In that first movie (which is the only one we are saying exists now), Michael was in and out of the film early on, but we didn't know why.  And some people had close encounters with him that they walked away from.  That helped build the tension since we didn't know when and where he would strike.  All that is forgotten about here and Michael leaves a trail of brutalized corpses behind him.  I can't emphasize this enough - he is brutal.  There are only a couple of scenes that had any kind of suspense.  Instead, it's attack and brutalize.  All this left me not happily terrified but wishing things were over sooner.

And let's not even get started about the beyond stupid plot twist just before the third act.  Seriously, we get a character who is too stupid to live, and it made me want to scream at him.

So far, it's sounding like I didn't care for the film.  That's not entirely true.  I certainly enjoyed the call backs to the original and how some of them were flipped on their ear here.  That was a lot of fun.

I loved Laurie.  Even though they've changed their relationship from brother and sister to two random people, I still found Laurie and her connection to Michael the heart of this film, and her struggle to get anyone to take her seriously compelling.  I also loved Alyssa.  I must admit that Karen had to grow on me, but I grew to like her by the end.  Likewise, the acting is pretty good across the board, although these three women are definitely the stars of the film.

And that third act?  The best part of the movie.

There are attempts to break the tension with some laughter as the movie goes along.  Personally, I thought it worked, and I enjoyed most of those moments.

Usually, I wait for a slasher film to hit TV or at least Redbox before I indulge.  I was tempted to do that with Halloween 2018, and I wish I had.

Tuesday, October 23, 2018

Book Review: Six Cats a Slayin' by Miranda James (Cat in the Stacks Mysteries #10)


Stars: 5 out of 5
Pros: Christmas setting, strong mystery, great characters, cute cats
Cons: No cons hiding under this Christmas tree
The Bottom Line:
Litter of kittens
And a Christmas murder in
Strong seasonal book




Kittens and Murder at Christmas

Fans of the Cat in the Stacks series know these books are prime examples of the cozy mystery.  Even though the murders and plots can touch on some serious topics, the books themselves always have a warmth to them, thanks in large part to Diesel, the Maine Coon cat the series is named after.  Add in the Christmas season, and my expectations for Six Cats a Slayin’ were high for a pleasant book.  I was not disappointed.

Charlie Harris's feline family has grown quite a bit.  Someone has left him five kittens, bringing the total cats in the house to six.  As cute as the kittens are, Charlie doesn't think his household can support all five of them, but he is taking care of them until he can track down the owner.  Once he finds out the story behind the kittens, he will decide if he needs to find new homes for them or can give them back.  Fortunately, Diesel seems to be in love with the kittens, acting like a parent to them.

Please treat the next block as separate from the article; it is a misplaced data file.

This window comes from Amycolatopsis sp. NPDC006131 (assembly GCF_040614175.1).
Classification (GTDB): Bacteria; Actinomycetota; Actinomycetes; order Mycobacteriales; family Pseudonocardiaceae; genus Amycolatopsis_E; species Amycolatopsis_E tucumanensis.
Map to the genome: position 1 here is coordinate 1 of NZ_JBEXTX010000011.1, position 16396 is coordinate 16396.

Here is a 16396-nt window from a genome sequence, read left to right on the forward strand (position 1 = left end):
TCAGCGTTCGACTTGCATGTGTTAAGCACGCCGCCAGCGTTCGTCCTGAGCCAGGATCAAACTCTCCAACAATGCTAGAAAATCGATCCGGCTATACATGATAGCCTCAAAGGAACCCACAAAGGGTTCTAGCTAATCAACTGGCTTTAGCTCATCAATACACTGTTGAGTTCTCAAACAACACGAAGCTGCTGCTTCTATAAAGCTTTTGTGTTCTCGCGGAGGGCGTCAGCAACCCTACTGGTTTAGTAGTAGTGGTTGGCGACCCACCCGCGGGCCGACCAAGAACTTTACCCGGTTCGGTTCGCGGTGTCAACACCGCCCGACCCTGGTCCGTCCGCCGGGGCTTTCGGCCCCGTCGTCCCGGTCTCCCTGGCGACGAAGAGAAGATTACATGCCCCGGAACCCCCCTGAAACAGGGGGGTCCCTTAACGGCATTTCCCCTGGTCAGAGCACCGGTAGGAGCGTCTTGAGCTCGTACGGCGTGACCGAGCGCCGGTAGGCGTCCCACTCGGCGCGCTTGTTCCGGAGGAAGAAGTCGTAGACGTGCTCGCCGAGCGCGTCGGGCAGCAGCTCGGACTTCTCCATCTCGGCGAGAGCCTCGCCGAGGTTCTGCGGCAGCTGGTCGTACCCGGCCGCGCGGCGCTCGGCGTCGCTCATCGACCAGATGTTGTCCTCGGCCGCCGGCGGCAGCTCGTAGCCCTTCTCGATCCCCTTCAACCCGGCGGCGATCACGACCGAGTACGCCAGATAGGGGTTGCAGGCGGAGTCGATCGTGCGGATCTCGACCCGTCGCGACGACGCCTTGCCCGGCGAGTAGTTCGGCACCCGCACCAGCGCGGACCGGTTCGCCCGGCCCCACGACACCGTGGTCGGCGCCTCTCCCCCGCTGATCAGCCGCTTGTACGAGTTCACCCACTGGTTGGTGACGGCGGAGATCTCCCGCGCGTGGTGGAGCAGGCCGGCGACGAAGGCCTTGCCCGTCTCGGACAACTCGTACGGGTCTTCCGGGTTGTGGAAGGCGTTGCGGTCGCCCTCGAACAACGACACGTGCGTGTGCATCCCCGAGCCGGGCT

That's not the only thing that Charlie is struggling with this Christmas.  He's finding it hard to extend the Christmas spirit to his new neighbor, Geraldine "call me Gerry" Albritton.  Gerry has just moved in across the street, but she has rubbed Charlie and Diesel the wrong way from the moment they went over to introduce themselves.  Others in the neighborhood are having their issues with Gerry, but it's at a party Gerry is throwing that tragedy strikes.  Even though Charlie doesn't intend to get involved, he finds himself once again caught up in a murder.  Can he figure out what has happened?

If I'm making it sound like there are two storylines in this book, there's a reason for that.  The mystery of the kittens is more center stage early in the book, while we get some of the background we need on Gerry.  Once the murder takes place, the focus shifts to that being the main mystery, with the kittens becoming a sub-plot.  Honestly, I didn't mind because I suspected the focus would switch at the appropriate time, and I got caught up in the story of these kittens myself.

Fans of the series know to expect some good twists along the way to the ultimate solution, and this book is no exception.  The foundations for the mystery are laid down before the murder takes place, and once it does, we get plenty to keep us guessing until Charlie figures it all out.  The mystery definitely has a somber element to it, which contrasts with the Christmas setting, but it manages to pull it off without pulling the book too dark.  The suspects are real enough to make us fully invested in what we learn along the way.

The kittens help keep things from getting too dark, as well.  They are so cute!  Even though I'm not a pet person (mostly due to allergies), I couldn't help but smile at them and how Diesel was interacting with them.  And yes, he is still as much a character as ever in the series.

With the Christmas setting, we get to see plenty of Charlie's family and extended family.  I love these series regulars, so I was thrilled to spend time with them.  And yes, that includes Charlie's two grandchildren.

The book left me with Christmas carols in my head and tears in my eyes, the good kind, as I turned the last page.  Six Cats a Slayin' is sure to make Diesel and Charlie's many fans happy and will win this duo new fans as well.

Need to catch their other cases?  Here are the rest of the Cat in the Stacks Mysteries.

NOTE: I received a copy of this book.

Giveaway!

Thanks to the publisher, I have one copy of this book to give away.  Because it is a physical book, the contest is limited to residence of the US.